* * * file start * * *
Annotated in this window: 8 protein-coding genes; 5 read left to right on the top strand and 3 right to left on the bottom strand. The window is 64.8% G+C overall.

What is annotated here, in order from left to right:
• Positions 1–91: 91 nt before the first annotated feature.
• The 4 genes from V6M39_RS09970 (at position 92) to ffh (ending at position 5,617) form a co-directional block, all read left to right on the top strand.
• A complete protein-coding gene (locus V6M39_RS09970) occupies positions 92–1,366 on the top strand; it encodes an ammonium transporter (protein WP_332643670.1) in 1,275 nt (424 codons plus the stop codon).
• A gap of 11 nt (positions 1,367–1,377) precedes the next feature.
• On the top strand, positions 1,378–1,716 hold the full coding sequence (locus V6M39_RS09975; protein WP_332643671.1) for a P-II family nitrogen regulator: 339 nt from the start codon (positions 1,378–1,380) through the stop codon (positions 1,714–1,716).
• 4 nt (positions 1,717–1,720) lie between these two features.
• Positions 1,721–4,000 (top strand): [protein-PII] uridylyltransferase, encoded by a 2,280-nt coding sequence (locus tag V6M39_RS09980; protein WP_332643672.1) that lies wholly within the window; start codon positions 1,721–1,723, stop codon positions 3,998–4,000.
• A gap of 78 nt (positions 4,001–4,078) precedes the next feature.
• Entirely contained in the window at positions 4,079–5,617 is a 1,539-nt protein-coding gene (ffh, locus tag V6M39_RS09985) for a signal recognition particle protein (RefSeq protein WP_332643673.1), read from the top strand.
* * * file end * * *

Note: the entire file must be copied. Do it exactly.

Annotated in this window: 8 protein-coding genes; 5 read left to right on the top strand and 3 right to left on the bottom strand. The window is 64.8% G+C overall.

What is annotated here, in order from left to right:
• Positions 1–91: 91 nt before the first annotated feature.
• The 4 genes from V6M39_RS09970 (at position 92) to ffh (ending at position 5,617) form a co-directional block, all read left to right on the top strand.
• A complete protein-coding gene (locus V6M39_RS09970) occupies positions 92–1,366 on the top strand; it encodes an ammonium transporter (protein WP_332643670.1) in 1,275 nt (424 codons plus the stop codon).
• A gap of 11 nt (positions 1,367–1,377) precedes the next feature.
• On the top strand, positions 1,378–1,716 hold the full coding sequence (locus V6M39_RS09975; protein WP_332643671.1) for a P-II family nitrogen regulator: 339 nt from the start codon (positions 1,378–1,380) through the stop codon (positions 1,714–1,716).
• 4 nt (positions 1,717–1,720) lie between these two features.
• Positions 1,721–4,000 (top strand): [protein-PII] uridylyltransferase, encoded by a 2,280-nt coding sequence (locus tag V6M39_RS09980; protein WP_332643672.1) that lies wholly within the window; start codon positions 1,721–1,723, stop codon positions 3,998–4,000.
• A gap of 78 nt (positions 4,001–4,078) precedes the next feature.
• Entirely contained in the window at positions 4,079–5,617 is a 1,539-nt protein-coding gene (ffh, locus tag V6M39_RS09985) for a signal recognition particle protein (RefSeq protein WP_332643673.1), read from the top strand.